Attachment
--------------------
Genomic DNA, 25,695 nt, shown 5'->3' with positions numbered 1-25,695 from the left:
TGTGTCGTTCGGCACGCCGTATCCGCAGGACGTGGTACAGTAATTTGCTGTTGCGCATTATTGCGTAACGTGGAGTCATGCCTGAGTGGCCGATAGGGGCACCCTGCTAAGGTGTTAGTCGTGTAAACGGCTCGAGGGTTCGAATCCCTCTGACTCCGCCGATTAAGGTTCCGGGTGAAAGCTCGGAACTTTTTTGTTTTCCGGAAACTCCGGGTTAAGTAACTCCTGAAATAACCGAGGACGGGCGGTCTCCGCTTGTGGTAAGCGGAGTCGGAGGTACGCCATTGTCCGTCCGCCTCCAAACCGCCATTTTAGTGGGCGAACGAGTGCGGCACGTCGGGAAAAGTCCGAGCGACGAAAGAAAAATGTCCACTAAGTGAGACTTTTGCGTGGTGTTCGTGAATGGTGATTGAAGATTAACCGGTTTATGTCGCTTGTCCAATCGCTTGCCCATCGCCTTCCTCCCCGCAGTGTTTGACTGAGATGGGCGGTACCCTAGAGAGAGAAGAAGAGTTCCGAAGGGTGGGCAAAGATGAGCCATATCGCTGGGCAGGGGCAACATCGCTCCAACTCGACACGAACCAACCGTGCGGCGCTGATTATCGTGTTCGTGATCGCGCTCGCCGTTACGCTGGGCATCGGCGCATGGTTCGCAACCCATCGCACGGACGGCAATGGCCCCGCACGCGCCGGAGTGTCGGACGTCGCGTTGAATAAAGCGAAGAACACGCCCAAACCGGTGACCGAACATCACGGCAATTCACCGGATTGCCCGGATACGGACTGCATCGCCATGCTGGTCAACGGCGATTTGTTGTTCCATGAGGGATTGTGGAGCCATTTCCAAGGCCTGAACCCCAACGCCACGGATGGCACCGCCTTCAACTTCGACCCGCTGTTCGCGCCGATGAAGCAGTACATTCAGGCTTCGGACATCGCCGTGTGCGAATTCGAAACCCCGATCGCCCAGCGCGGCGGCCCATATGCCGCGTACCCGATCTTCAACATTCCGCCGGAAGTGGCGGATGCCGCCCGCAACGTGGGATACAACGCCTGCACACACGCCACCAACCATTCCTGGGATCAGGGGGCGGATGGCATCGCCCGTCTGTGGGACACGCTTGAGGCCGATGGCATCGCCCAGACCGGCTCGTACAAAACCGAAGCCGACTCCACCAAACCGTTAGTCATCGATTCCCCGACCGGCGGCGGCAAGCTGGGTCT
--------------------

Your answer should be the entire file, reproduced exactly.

Genomic DNA, 25,695 nt, shown 5'->3' with positions numbered 1-25,695 from the left:
TGTGTCGTTCGGCACGCCGTATCCGCAGGACGTGGTACAGTAATTTGCTGTTGCGCATTATTGCGTAACGTGGAGTCATGCCTGAGTGGCCGATAGGGGCACCCTGCTAAGGTGTTAGTCGTGTAAACGGCTCGAGGGTTCGAATCCCTCTGACTCCGCCGATTAAGGTTCCGGGTGAAAGCTCGGAACTTTTTTGTTTTCCGGAAACTCCGGGTTAAGTAACTCCTGAAATAACCGAGGACGGGCGGTCTCCGCTTGTGGTAAGCGGAGTCGGAGGTACGCCATTGTCCGTCCGCCTCCAAACCGCCATTTTAGTGGGCGAACGAGTGCGGCACGTCGGGAAAAGTCCGAGCGACGAAAGAAAAATGTCCACTAAGTGAGACTTTTGCGTGGTGTTCGTGAATGGTGATTGAAGATTAACCGGTTTATGTCGCTTGTCCAATCGCTTGCCCATCGCCTTCCTCCCCGCAGTGTTTGACTGAGATGGGCGGTACCCTAGAGAGAGAAGAAGAGTTCCGAAGGGTGGGCAAAGATGAGCCATATCGCTGGGCAGGGGCAACATCGCTCCAACTCGACACGAACCAACCGTGCGGCGCTGATTATCGTGTTCGTGATCGCGCTCGCCGTTACGCTGGGCATCGGCGCATGGTTCGCAACCCATCGCACGGACGGCAATGGCCCCGCACGCGCCGGAGTGTCGGACGTCGCGTTGAATAAAGCGAAGAACACGCCCAAACCGGTGACCGAACATCACGGCAATTCACCGGATTGCCCGGATACGGACTGCATCGCCATGCTGGTCAACGGCGATTTGTTGTTCCATGAGGGATTGTGGAGCCATTTCCAAGGCCTGAACCCCAACGCCACGGATGGCACCGCCTTCAACTTCGACCCGCTGTTCGCGCCGATGAAGCAGTACATTCAGGCTTCGGACATCGCCGTGTGCGAATTCGAAACCCCGATCGCCCAGCGCGGCGGCCCATATGCCGCGTACCCGATCTTCAACATTCCGCCGGAAGTGGCGGATGCCGCCCGCAACGTGGGATACAACGCCTGCACACACGCCACCAACCATTCCTGGGATCAGGGGGCGGATGGCATCGCCCGTCTGTGGGACACGCTTGAGGCCGATGGCATCGCCCAGACCGGCTCGTACAAAACCGAAGCCGACTCCACCAAACCGTTAGTCATCGATTCCCCGACCGGCGGCGGCAAGCTGGGTCT